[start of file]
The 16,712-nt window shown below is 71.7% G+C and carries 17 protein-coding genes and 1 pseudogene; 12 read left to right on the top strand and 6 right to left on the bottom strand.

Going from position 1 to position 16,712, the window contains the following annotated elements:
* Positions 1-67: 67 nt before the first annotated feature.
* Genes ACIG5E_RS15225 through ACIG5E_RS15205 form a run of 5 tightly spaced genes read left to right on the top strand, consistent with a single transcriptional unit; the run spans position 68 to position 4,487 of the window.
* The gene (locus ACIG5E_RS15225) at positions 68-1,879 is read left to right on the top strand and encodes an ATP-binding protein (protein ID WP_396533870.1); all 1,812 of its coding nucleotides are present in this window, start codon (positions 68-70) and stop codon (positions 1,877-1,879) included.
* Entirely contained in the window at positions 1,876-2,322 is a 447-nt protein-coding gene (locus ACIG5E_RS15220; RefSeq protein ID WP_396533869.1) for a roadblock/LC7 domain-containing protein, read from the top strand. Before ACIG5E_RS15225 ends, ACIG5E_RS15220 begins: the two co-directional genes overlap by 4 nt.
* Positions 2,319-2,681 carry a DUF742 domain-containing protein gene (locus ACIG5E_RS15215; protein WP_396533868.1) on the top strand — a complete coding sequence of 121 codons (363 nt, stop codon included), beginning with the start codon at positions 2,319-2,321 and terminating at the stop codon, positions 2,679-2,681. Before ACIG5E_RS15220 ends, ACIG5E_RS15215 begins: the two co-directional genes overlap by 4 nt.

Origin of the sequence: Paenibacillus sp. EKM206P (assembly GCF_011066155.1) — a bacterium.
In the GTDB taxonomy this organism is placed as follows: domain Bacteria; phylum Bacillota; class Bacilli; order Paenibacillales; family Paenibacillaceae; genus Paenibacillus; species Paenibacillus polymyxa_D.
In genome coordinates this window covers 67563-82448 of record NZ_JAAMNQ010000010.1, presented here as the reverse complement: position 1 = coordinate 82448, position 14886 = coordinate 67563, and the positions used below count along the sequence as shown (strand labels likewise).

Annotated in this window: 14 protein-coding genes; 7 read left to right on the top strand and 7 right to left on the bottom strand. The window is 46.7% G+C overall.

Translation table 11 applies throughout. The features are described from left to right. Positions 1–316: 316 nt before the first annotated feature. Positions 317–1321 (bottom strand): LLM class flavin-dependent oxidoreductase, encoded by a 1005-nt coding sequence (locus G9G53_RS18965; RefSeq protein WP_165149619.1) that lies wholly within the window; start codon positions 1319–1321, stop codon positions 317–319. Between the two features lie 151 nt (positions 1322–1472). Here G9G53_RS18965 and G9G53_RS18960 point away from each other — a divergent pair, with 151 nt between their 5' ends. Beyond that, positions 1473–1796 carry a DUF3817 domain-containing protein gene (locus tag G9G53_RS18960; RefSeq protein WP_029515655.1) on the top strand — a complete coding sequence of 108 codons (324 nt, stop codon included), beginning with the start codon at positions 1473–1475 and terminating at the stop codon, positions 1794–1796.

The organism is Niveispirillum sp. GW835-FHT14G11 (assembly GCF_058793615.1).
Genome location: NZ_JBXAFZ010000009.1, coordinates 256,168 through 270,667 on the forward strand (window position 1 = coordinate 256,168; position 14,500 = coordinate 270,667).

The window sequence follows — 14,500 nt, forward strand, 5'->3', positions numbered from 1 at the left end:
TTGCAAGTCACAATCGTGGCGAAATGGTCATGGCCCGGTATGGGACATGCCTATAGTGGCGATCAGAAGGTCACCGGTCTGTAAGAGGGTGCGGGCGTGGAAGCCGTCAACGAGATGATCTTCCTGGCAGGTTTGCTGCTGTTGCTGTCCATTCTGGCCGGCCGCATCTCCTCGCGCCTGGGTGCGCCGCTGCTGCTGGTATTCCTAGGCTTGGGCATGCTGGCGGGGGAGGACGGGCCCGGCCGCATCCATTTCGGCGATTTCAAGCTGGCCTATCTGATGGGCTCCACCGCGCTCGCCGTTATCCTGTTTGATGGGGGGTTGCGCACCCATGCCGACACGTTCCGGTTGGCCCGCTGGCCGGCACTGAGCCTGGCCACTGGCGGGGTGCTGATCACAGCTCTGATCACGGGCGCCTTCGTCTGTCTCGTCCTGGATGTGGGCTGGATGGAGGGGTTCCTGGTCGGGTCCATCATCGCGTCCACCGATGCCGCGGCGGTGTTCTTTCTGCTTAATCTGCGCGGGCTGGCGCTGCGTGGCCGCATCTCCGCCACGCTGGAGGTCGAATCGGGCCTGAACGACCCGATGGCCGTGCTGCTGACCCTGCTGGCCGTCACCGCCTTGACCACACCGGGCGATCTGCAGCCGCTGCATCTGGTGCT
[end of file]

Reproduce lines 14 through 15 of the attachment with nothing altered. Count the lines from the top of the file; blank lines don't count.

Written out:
Genome location: NZ_JBXAFZ010000009.1, coordinates 256,168 through 270,667 on the forward strand (window position 1 = coordinate 256,168; position 14,500 = coordinate 270,667).

The window sequence follows — 14,500 nt, forward strand, 5'->3', positions numbered from 1 at the left end: